Friday, May 1, 2009

Ratings Agencies - Aarrgh!

Has anyone else in the finance industry noticed this: when you speak to people that know nothing about finance, they can very quickly point out large gaping inconsistencies, flaws in logic, and conflicts of interest that happen all the time in the financial industry?  One such conflict of interest is the way ratings agencies are paid to rate bonds and other investment vehicles.  The current system has agencies (i.e., S&P) getting paid to rate investments by the investment banks that underwrite new offerings.  Obviously this doesn't work since the i-bank gets paid only if the offering is successful...and the successful offering hinges on those ratings being positive.  A third grader could see that this would lead to good ratings being given to junk investments.       

In a previous post I stated that the SEC has sure taken its sweet-ass time in making credit analysts pay the piper for their incompetence and/or misconduct.  I heard an interview this morning with William D. Cohan, author of House of Cards, where he discussed the role of ratings agencies in the subprime scandal.  Mr. Cohen echoed my point that agencies like S&P, Moody's, and Fitch are largely to blame for the tremendous losses experienced by pension funds and individual investors who foolishly believed that when an agency says something is a good investment....that thing is actually a good investment.  He also wrote a very good article for Fortune where he tells the story of McGraw-Hill's headaches over its subsidiary S&P - the conduct of which was explained as "a bone-chilling definition of corruption."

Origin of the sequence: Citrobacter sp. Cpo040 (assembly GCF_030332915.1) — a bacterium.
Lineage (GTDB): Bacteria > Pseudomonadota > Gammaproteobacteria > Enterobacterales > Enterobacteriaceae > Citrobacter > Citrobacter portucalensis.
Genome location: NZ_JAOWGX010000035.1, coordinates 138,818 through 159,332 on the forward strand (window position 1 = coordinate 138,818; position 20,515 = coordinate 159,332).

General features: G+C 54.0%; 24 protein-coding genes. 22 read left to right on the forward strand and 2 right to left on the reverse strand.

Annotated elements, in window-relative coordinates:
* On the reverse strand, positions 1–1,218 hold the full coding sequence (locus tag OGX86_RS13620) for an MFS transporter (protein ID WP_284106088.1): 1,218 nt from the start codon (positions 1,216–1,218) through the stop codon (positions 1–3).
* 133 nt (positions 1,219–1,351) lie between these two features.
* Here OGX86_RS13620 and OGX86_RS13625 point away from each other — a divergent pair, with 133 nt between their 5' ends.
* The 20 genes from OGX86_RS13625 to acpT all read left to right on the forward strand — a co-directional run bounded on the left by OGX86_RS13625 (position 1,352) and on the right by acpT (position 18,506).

It's obvious that ratings agencies should no longer be incentivized to rubber stamp dog shit investments.  What isn't obvious is 1) what should be done to punish those analysts that produced bogus ratings, and 2) who should, in the future, pay analysts to rate investments.  It obviously doesn't work to have the underwriters pay for ratings.  It also obviously doesn't work to have companies pay for ratings.  Investors already pay for ratings reports, so I'm not sure it makes sense to have them pay more.  That leads me to think maybe the SEC should pay for ratings, since, as a regulatory agency, it's their job to ensure investments are correctly rated, and it would be in everyone's best interest to have investments priced properly (proper pricing is a topic for another day - I have a bone to pick with Black and Scholes and Brownian motion, for that matter).  

Bottom line: when you're thinking of investing, take a hint from the X Files and Trust No One.      

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